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West Lincoln to negotiate turbine fees  

Credit:  Amanda Moore, staff, www.niagarathisweek.com 11 April 2012 ~~

The township of West Lincoln may have no say in whether or not two industrial wind turbine projects will go ahead, they do have certain controls on aspects of both projects.

In a report to the planning/building/environmental committee Monday, chief administrative officer Derrick Thompson asked for council’s permission to enter into negotiations with Niagara Region Wind Corp. and IPC Energy, both of which have projects approved under the province’s feed-in-tariff program, on such things as a community vibrancy fun and road use agreement. Staff are also suggesting the township adopt a fees bylaw for public works to implement appropriate overweight permit fees and deposits which will apply to vehicles used in the construction of the proposed turbines and all other overweight vehicles as well as amending the current building fee bylaw to establish an appropriate fee schedule for installation and construction of the turbines.

Prior to the start of the agenda at Monday’s meeting, NRWC spokesperson Randi Rahamim asked that council defer the report until its next meeting to allow for more discussions between their company and the township.

“We would appreciate the opportunity to meet with staff and have a more wholesome discussion,” said Rahamim. “We are willing and able to meet with staff to make this happen quickly.”

However, Thompson said the report does not set any fees or policies and only gives staff authorization to meet with the proponents as well as establish what they feel are appropriate fees and policies. Anything staff decides will still need council approval, he told members of council.

Without expertise in industrial wind turbines, staff are looking to other municipalities who have faced similar situations. In the report, Thompson suggests the township modify the current building fees bylaw to have a flat permit fee of $10,000, which is up from the $5,000 the township would collect under its current bylaw. The modifications would also allow staff to retain engineering advice as necessary at the expense of the developer.

While the township has an oversize/overweight load policy, there are no fees established. Based on other municipality’s fees, staff are recommending the township implement a $250 administration fee with a $7,500 deposit per turbine.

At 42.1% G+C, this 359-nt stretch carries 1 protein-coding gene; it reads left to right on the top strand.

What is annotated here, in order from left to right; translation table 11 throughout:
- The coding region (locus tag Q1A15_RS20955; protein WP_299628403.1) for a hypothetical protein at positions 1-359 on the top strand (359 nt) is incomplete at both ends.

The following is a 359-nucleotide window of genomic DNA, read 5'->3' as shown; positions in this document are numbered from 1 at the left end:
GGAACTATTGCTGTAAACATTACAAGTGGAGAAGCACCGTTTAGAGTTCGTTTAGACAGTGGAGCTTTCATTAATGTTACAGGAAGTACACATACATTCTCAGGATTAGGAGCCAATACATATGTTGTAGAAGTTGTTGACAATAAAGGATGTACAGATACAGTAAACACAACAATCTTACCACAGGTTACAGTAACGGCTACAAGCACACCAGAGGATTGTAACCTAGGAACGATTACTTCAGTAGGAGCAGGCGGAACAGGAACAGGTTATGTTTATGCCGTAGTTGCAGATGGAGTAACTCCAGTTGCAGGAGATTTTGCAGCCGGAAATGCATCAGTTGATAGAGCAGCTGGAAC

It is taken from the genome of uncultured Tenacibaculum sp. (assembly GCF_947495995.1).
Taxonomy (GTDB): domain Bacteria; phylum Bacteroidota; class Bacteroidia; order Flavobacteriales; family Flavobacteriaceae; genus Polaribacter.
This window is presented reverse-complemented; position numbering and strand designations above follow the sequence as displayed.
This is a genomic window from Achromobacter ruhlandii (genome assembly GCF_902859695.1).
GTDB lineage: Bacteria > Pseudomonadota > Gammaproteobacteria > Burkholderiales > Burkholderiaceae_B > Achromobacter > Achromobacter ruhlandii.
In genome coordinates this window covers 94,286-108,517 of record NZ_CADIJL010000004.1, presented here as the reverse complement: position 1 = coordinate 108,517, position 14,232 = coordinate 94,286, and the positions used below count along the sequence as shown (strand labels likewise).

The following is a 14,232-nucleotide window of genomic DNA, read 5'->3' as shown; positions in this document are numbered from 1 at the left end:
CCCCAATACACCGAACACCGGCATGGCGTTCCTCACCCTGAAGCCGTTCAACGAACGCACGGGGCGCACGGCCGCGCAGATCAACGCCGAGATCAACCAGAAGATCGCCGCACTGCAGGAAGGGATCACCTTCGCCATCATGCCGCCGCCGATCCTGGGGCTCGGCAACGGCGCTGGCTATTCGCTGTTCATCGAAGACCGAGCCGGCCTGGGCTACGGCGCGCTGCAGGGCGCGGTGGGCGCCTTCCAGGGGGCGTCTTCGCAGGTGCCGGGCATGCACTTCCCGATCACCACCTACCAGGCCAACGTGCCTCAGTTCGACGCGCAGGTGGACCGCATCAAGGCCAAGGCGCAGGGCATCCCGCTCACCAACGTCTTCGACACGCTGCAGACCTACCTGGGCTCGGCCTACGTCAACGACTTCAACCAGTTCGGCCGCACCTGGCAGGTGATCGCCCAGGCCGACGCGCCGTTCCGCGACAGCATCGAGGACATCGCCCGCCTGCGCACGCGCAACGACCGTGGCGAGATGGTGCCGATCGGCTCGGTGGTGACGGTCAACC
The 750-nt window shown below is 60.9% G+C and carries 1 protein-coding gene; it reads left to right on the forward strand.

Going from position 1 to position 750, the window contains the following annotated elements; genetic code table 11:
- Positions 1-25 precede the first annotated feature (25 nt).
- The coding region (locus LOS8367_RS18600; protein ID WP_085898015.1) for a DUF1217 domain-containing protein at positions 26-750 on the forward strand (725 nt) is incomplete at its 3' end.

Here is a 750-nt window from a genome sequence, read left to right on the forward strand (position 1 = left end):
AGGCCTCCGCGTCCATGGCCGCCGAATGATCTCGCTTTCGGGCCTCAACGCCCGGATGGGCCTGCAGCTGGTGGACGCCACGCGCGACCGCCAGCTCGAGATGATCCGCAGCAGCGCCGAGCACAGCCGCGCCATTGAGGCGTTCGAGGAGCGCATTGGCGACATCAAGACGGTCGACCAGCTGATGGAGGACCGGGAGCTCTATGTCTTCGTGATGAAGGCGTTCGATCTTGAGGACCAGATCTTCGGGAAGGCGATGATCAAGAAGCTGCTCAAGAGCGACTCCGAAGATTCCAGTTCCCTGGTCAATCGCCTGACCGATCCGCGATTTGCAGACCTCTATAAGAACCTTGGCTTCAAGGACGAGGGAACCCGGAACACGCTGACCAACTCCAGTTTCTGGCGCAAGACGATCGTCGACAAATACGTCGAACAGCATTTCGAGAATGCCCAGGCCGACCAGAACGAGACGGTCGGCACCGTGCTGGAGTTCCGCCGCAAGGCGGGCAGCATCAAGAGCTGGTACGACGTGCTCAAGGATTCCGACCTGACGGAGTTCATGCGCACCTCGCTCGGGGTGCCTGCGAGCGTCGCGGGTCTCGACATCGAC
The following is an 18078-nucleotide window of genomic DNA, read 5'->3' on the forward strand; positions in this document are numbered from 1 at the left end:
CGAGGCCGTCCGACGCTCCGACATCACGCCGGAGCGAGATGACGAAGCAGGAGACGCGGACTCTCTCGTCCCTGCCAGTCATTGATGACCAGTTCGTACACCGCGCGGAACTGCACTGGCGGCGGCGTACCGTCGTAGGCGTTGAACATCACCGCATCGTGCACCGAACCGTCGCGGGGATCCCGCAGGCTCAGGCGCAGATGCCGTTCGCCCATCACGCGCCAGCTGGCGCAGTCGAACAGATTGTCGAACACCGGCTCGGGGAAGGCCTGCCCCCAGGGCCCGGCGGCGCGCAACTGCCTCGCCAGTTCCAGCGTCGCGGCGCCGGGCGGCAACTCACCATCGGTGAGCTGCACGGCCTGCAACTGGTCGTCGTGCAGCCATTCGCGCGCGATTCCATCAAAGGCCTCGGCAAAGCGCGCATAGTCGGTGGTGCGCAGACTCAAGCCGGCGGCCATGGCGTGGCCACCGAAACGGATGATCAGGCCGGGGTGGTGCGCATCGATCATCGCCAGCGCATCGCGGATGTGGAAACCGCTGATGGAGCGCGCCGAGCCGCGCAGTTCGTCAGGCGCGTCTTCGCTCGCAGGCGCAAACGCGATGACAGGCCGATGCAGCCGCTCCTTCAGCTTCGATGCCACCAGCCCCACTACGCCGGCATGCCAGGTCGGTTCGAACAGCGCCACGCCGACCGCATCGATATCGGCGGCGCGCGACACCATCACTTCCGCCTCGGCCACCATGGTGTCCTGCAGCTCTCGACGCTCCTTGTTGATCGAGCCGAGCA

Thompson also sought council’s permission to investigate the decommissioning process, as council has expressed concerns over the way NRWC plans to handle decommissioning of the massive towers at the project’s end. In previous meetings, NRWC informed council they planned to deal with decommissioning by providing land owners with a letter of credit for up to $100,000. Staff are seeking the authority to investigate the concept and, if necessary, seek legal counsel.

IPC Energy paid for the township to hire a consultant to peer review their submission package, which cost $10,000. Township staff are now requesting NRWC do the same, which based on the larger scale of the project, will cost an estimated $25,000.

“We have a right to have high expectations,” Ald. Sue-Ellen Merritt, committee chair, told other members of council.

The report was passed despite NRWC’s request to have council defer the matter.

Prior to approving the report, council received a 265 signature petition supporting industrial wind turbines, which was presented to council at its March meeting.

Three residents, Catherine Mitchell, John Dykstra and Heather Kszan, spoke on the issue of wind turbines. Mitchell and Dykstra requested the township look into establishing safe setback distances and to do everything they can to “protect the health and wealth of the majority of this community” by encouraging the provincial government to ensure property value guarantees for affected land owners.

Source:  Amanda Moore, staff, www.niagarathisweek.com 11 April 2012

This article is the work of the source indicated. Any opinions expressed in it are not necessarily those of National Wind Watch.

The copyright of this article resides with the author or publisher indicated. As part of its noncommercial effort to present the environmental, social, scientific, and economic issues of large-scale wind power development to a global audience seeking such information, National Wind Watch endeavors to observe “fair use” as provided for in section 107 of U.S. Copyright Law and similar “fair dealing” provisions of the copyright laws of other nations. Send requests to excerpt, general inquiries, and comments via e-mail.

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